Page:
Whitehorse fundraiser supports blood cancer research

Carol Deuling doesn't have a bucket list. She's never been the type of person to put things off, to wait until retirement to do what she wants. She's travelled a lot, and worked part-time for many years.

Carol Deuling doesn’t have a bucket list. She’s never been the type of person to put things off, to wait until retirement to do what she wants.

She’s travelled a lot, and worked part-time for many years. She took every fifth year off work, and spent a while living as a ski bum.

“I’ve always tried to live life to the fullest,” she explained.

So when Deuling was diagnosed in 2010 with multiple myeloma, an incurable blood cancer, she was able to tell her nurse that she was OK. There wasn’t anything she still had a burning desire to do that she hadn’t already done.

Five years later, Deuling still goes hiking. She still attends fitness classes at the Canada Games Centre every week, though she can’t lift as much weight as she used to. She’s energetic, and looks younger than her 63 years.

And now, she’s busy going door-to-door to Whitehorse’s small businesses, asking them to donate prizes for a silent auction that will be part of a fundraiser on Thursday evening for the Leukemia and Lymphoma Society of Canada.

There are currently about 100,000 Canadians living with leukemia, lymphoma, or myeloma, the major types of blood cancers. Together, leukemia and lymphoma account for almost half of childhood cancers.

Multiple myeloma, the illness that Deuling is fighting, is a cancer of the plasma cells in the blood. Over time, abnormal plasma cells build up in the bone marrow, and often lead to infection, fragile bones, and kidney failure. Many patients don’t survive longer than five years with the disease.

Back in 2010, it was the pain in her bones that drove Deuling to seek out medical attention. She was flown from Whitehorse to the Vancouver General Hospital, where she learned she had cancer, and that the disease had caused several fractures in her spine. She spent four months in Vancouver, where she underwent chemotherapy and had a stem-cell transplant to slow the illness’s progression.

When she came back to Whitehorse in April 2010, it took a while for her to get back on her feet. She was on heavy painkillers for several months, and had to get used to not going to work.

But by the next summer, she was hiking again.

“That’s what got me into shape,” she said. “I was bound and determined.”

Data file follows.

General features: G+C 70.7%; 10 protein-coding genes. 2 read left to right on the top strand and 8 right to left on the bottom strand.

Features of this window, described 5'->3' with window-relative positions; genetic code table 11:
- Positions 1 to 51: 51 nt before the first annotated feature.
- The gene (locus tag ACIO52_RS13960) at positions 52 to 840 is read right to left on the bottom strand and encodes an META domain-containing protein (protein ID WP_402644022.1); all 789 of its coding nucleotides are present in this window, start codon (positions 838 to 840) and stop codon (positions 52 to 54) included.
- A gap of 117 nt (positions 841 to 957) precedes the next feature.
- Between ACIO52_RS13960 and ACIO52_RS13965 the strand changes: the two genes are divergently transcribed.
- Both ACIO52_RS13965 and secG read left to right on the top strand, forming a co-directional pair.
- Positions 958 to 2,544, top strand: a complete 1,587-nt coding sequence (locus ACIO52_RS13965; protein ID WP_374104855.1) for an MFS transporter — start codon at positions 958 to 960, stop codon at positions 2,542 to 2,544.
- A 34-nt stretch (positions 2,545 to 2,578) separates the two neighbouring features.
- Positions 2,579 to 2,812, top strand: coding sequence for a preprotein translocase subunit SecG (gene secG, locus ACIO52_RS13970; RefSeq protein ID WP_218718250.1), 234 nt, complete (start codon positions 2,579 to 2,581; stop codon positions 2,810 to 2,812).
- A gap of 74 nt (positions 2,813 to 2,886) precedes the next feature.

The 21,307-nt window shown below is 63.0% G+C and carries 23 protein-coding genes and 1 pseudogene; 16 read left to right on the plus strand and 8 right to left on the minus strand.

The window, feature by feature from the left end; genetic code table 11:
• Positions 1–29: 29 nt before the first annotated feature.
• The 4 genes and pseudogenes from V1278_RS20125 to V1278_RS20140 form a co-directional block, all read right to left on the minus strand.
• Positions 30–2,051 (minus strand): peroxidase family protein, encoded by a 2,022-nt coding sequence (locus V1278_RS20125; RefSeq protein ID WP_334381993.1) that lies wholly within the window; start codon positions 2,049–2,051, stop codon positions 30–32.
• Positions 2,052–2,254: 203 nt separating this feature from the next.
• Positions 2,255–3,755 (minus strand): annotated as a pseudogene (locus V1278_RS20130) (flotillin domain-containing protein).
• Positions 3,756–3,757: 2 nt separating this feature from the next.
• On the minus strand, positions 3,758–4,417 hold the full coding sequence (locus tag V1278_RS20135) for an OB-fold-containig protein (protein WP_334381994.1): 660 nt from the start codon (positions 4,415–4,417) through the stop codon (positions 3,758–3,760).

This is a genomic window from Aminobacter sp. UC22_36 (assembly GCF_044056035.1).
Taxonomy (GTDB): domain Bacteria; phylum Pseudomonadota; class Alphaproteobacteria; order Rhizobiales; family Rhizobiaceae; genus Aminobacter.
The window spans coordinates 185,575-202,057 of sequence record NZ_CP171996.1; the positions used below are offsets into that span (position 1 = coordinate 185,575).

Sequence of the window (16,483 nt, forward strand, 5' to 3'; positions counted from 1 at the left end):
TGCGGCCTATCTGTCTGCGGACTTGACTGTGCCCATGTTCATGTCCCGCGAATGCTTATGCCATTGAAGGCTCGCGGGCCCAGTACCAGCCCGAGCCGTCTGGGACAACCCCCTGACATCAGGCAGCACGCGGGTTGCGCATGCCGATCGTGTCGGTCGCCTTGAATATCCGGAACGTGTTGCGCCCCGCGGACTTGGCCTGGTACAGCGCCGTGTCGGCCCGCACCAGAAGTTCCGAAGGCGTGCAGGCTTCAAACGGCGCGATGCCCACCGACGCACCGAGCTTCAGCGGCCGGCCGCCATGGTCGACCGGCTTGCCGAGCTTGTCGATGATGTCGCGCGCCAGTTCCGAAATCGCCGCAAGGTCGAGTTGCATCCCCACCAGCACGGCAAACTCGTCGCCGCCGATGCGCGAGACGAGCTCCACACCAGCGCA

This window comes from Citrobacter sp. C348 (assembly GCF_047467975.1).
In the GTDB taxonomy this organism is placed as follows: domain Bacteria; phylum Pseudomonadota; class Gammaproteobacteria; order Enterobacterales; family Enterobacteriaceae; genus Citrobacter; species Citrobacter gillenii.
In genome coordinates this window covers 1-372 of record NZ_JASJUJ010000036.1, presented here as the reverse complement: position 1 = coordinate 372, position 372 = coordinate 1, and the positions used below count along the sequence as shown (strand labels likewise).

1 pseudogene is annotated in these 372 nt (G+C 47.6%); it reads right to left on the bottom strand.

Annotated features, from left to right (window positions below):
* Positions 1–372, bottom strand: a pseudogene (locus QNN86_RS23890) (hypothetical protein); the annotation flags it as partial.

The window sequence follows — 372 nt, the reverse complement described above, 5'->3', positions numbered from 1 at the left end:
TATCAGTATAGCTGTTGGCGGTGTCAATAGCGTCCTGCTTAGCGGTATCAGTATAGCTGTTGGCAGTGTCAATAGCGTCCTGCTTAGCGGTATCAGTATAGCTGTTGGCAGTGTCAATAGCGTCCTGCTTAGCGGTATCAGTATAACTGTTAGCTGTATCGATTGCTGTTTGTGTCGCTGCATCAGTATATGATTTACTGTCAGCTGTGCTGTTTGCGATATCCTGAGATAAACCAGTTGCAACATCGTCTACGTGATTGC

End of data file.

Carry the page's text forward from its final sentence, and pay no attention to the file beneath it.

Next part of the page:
She started going to classes at the Canada Games Centre, which helped her spend time with friends. And she hasn’t stopped since, even after learning in October 2011 that her cancer had returned.

Since late 2011, Deuling has been taking chemotherapy drugs from her home in Whitehorse. Six weeks ago, she was told the cancer was growing, and that she’d have to start taking a stronger medication. The new medication makes her a little nauseated, but she’s still keeping up her daily routine.

“I’m living with cancer, but I don’t want it to be my focus,” she said. “I want to continue my life.”

The Yukon can be a difficult place to live with cancer. There are currently more than 130 new cancer diagnoses in the territory each year, and many patients like Deuling will require costly trips to Vancouver or other cities for treatment.

The Yukon government subsidizes those costs – Deuling’s plane tickets have been paid for, and she’s entitled to a daily stipend when she’s away. But she said the stipend often wouldn’t be enough to pay for a hotel in Vancouver.

Deuling is lucky – she used to live in Vancouver, and she has friends there. But that’s not the case for everyone.

“If I would have gone to Vancouver and not known anyone, it would have been really lonely,” she said.

Those challenges are part of the reason the Yukon Hospital Foundation established the Yukoners Cancer Care Fund in 2013. The fund, which offers one-time gifts of $1,000 to individuals and families fighting cancer, is a way of ensuring that money donated by Yukoners goes to Yukoners.

“The cancer journey is difficult and expensive and stressful,” said Harmony Hunter, manager of partnership and engagement with the Yukon Hospital Foundation. “I think it’s just really important that the community gives back to each other.”

Since 2013, the fund has raised over $50,000 and has helped 34 families.

In other ways, though, Deuling believes Whitehorse is the perfect community for people in need of support.

“It’s an amazing community,” she said. “There’s a real sense of caring for everybody. You know everybody and you want to help them any way you can.”

She said she’s received support from all corners in Whitehorse, whether it’s from neighbours who go out walking with her, or from Air North employees, who give her a special seat on her flights to and from Vancouver.

She said it’s that same spirit of giving that motivated Debbie Gohl and Shari Worsfold to put on this Thursday’s event to raise money for the Leukemia and Lymphoma Society of Canada. The money will go to cancer research, to help find a cure for illnesses like Deuling’s.

Gohl and Worsfold plan to run a half-marathon in San Francisco in support of the cause.

“We need to be grateful more often for what we have,” Gohl said. “I believe in people’s generosity.”

The prizes at the silent auction will include local pottery, quilting, photography, a stone massage, and various gift certificates.

The fundraiser will take place on Oct. 1 at the Association franco-yukonnaise at 302 Strickland, from 7 to 9 p.m.

Contact Maura Forrest at

maura.forrest@yukon-news.com

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